It can often take a landmark anniversary to show us just how far we have come. This year marks 30 years of the European Single Market, along with the 50th anniversary of Ireland joining the European Union.
It’s certainly a moment to recall that before 1993, trading with any other country in Europe involved masses of customs paperwork, currency calculations and other red tape.
The single market came into being when the then 12 EU member states abolished border controls between each other on January 1, 1993.
From then, people, goods, services and capital could move freely between these countries.
Not only could any EU citizen pick up sticks and go to live, study or work in any other member state, which was previously much more difficult, it became much easier for businesses to export within the EU.
The figures tell the story. In 1993, intra-EU trade or trade between the 12 member states was €665bn. In 2021, with 27 member states, intra-EU trade was €3,445bn.
In 1993, trade in services stood at €167bn. In 2019, it was €1,374bn for the EU-28.
The single market has brought us a single currency trading certainty around costs and revenues, a single customs union rather than dealing with multiple tariffs and customs rates, and reduced regulatory barriers.
The EU is striving to break down barriers to a free and open digital marketplace in the region
The CE mark for products such as medical devices or toys, for example, means consumers and businesses can trust in a single European standard, rather than contending with multiple national regulations.
It is, however, a case of ‘a lot done, more to do’.
This huge trading bloc on our doorstep now includes three markets worth €1bn to Irish exporters – France, Germany and the Netherlands.
The eurozone is now Ireland’s second largest market, accounting for 22pc of all exports from Irish businesses supported by Enterprise Ireland in 2021
The €750bn NextGenerationEU recovery package for example aims to make Europe greener, more sustainable and more efficient.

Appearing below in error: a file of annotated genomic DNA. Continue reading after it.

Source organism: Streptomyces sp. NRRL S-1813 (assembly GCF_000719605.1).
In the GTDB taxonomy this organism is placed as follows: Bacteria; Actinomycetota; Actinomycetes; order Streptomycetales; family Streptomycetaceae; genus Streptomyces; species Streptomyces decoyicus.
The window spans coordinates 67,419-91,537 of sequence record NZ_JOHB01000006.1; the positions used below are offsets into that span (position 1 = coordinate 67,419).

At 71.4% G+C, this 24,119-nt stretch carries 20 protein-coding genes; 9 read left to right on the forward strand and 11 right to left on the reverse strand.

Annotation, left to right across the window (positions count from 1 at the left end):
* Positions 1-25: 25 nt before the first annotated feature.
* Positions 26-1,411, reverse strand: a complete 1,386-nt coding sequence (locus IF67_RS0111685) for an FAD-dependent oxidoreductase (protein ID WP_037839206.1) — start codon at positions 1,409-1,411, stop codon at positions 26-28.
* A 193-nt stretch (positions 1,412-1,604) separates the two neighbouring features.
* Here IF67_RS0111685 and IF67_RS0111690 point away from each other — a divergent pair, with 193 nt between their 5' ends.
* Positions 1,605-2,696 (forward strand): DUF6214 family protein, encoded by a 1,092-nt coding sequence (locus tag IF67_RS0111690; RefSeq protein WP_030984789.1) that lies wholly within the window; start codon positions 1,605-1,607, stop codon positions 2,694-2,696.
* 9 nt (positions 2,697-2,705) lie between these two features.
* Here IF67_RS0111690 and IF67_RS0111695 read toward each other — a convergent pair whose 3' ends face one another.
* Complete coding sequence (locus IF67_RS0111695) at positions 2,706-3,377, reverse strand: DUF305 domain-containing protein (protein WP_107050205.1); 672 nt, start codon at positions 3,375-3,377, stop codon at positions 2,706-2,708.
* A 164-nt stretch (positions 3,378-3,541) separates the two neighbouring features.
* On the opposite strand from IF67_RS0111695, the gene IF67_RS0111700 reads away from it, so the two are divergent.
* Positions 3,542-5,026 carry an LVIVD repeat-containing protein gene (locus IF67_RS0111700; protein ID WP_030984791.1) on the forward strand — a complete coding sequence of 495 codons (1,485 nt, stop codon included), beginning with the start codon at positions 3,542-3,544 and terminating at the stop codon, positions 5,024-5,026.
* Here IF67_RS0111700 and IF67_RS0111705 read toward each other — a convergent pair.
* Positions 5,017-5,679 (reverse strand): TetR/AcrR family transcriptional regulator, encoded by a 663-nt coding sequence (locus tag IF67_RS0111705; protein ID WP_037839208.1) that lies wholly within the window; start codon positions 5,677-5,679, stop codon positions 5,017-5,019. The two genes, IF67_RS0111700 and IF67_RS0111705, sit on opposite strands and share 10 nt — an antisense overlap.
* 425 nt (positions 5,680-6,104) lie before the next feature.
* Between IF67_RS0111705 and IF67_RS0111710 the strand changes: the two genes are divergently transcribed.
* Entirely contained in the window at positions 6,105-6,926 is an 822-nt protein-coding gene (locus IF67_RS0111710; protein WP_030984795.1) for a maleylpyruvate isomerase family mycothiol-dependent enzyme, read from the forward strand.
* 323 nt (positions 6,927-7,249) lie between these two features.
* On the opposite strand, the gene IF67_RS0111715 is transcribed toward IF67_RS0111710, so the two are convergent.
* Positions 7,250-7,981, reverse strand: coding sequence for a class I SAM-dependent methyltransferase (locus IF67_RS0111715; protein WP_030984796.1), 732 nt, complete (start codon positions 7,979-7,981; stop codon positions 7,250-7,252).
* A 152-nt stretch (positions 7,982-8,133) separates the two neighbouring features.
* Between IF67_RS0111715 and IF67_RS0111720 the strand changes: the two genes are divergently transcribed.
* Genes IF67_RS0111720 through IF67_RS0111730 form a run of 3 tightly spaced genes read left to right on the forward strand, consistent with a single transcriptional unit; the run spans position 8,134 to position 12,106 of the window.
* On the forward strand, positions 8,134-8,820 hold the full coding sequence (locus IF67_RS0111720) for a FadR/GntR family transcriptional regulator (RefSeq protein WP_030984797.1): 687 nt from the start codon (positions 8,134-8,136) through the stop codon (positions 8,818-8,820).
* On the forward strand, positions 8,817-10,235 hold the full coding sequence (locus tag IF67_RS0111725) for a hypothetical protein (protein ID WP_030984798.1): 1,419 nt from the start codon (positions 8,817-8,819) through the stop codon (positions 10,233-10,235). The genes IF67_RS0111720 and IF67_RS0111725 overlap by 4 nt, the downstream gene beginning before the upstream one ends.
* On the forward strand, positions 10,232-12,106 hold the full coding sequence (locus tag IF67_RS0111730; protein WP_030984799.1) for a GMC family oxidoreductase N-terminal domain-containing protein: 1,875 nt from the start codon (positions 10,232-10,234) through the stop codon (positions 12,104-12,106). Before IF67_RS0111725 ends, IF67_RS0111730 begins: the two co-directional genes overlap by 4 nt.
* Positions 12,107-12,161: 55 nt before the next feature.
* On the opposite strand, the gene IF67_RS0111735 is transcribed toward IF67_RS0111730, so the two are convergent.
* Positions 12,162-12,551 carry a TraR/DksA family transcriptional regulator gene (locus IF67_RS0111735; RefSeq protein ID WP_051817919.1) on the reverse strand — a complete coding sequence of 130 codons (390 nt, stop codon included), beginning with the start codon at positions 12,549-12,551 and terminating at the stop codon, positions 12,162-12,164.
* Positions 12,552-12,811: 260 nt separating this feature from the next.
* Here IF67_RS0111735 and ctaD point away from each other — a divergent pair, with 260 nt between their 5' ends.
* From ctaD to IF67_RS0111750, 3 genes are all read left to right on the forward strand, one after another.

The EU plans to be the first climate-neutral continent by 2050 and is undertaking a huge push for renewable energy.
With ambitious plans for offshore wind already under way, Ireland is well placed to take advantage of this surging market.
Likewise, our strong tech sector is well positioned to make the most of the digital single market, which covers online sales to consumers and businesses.
The EU is striving to break down barriers to a free and open digital marketplace in the region.
Furthermore, with the European Chips Act, the EU is looking to bolster its competitiveness and resilience in semi-conductors. It aims to double its market share by 2030.
Before entering the European market, it’s vital to plan well in advance
With major investment by companies such as Intel and Infineon in Germany and STMicro/ GlobalFoundries in France on foot of this, Irish companies can avail of related opportunities, especially in high-tech construction.
Similar large scale capital investment in France as part of the Ireland France Interconnector illustrates the scale of opportunity across the region.
Before entering the European market, it’s vital to plan well in advance.
It is important to research the size and growth rates of different markets, along with the need for language skills and any available funding.
Enterprise Ireland has multiple programmes to support companies.
If you’re interested in entering the European market for the first time, get in touch with any of our offices across the region, where our expert market advisers will be happy to help.
Manus Rooney is Country Manager, Germany/Austria/Switzerland, Enterprise Ireland